It does take quite a lot. But getting through the whole course-learning-practice-exam cycle also gives back a lot of quality improvement in the daily Agile work. Notice the lack of “management” in the certification title (Agile Certified Practitioner), in spite of being focused on what managers may typically do. In Agile methodologies however, they are not strictly named as ”managers”.
Applying for the certification doesn’t require specific managerial or leadership experience, and it is open to anyone who participated in the agile projects for at least 8 months in the past 3 years in addition to 12 months of general project experience.
But realistically speaking, the title will be more accessible to those who practiced Agile in various groups over several years.
The real benefit will be seen more for those who bear (or aspire to) a key role in the agile team (Scrum master, PO, Coach or a manager overseeing one or more Agile groups).
The time to complete the whole cycle may typically take from a couple of months to half a year. Initial time investment requires completing a course that gives you 21 contact hours. I’ve taken a Udemy course led by Joseph Phillips https://www.udemy.com/course/pmiacp_21pdus/ which I can definitely recommend. It is fast paced, but complete and self-contained. It includes some references to interesting external resources (not excessively though), exercises where you can review responses of other participants, mini-tests and finally a sample exam with explanation behind every choice.
The course has 13h of material but make no mistake thinking it’s only 13h of learning. Going through the course may easily take twice that time if you consider taking notes and doing the exercises (even if you speed up the replay, since Joseph can be easily understood at 1.5x, even 1.75x).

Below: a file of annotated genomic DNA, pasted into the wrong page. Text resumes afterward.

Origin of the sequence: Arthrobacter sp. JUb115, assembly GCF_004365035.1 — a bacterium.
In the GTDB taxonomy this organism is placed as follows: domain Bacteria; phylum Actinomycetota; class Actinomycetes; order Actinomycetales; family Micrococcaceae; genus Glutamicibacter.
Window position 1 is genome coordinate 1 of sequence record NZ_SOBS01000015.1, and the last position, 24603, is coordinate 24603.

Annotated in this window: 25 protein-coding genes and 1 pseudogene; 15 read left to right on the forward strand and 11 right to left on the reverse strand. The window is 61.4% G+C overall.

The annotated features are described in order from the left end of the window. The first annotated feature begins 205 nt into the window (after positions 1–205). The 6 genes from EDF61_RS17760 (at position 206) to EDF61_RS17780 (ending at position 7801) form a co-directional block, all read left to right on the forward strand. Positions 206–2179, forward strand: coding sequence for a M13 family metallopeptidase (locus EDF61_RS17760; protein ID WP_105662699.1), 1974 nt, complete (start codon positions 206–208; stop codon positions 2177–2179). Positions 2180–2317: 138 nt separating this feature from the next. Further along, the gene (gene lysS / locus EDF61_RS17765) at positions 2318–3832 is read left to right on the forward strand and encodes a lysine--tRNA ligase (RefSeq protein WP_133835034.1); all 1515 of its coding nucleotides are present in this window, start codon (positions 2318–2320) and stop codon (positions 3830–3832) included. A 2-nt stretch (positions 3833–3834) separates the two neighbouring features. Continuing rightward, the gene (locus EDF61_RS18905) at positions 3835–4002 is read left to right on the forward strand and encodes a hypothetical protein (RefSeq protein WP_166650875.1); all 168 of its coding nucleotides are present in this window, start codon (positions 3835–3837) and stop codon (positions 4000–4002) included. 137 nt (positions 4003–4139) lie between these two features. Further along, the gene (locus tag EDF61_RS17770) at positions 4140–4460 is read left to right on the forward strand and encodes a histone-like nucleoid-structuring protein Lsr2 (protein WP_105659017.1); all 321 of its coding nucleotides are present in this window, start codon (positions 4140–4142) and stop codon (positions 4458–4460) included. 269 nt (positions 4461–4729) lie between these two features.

Expect this part to take 4 to 6 weeks with continuous pace. I personally took breaks from the course and completed it in almost 3 months, so don’t worry about others, just find your comfortable level of dedication. But plan to finish it in a reasonable time. Course includes coaching classes, to remind you to keep learning and not abandon the course and focus on getting the certification (funny interpersonal quirk for such a one-directional lecture).
But the course was only half of what was needed to prepare for the exam. I’d recommend spending a similar amount of time later reading and testing yourself on your own, to make sure you don’t miss a chance to pass the exam at the first approach. More on this in the next section.
The next step I did after the course was to write all the key terms in the sticky notes (250 cards altogether) and start testing myself to find ones that I cannot express in my own words or where I simply missed the point.
Then, once all key terms were reviewed I took the sample exam. I must admit it was far from easy. Many questions seemed deceptively simple, but depending on the work background could be misleading. I’ve scored 79% on this one (luckily to keep my hopes up but not to think I could easily pass this exam), the passing threshold was 80%.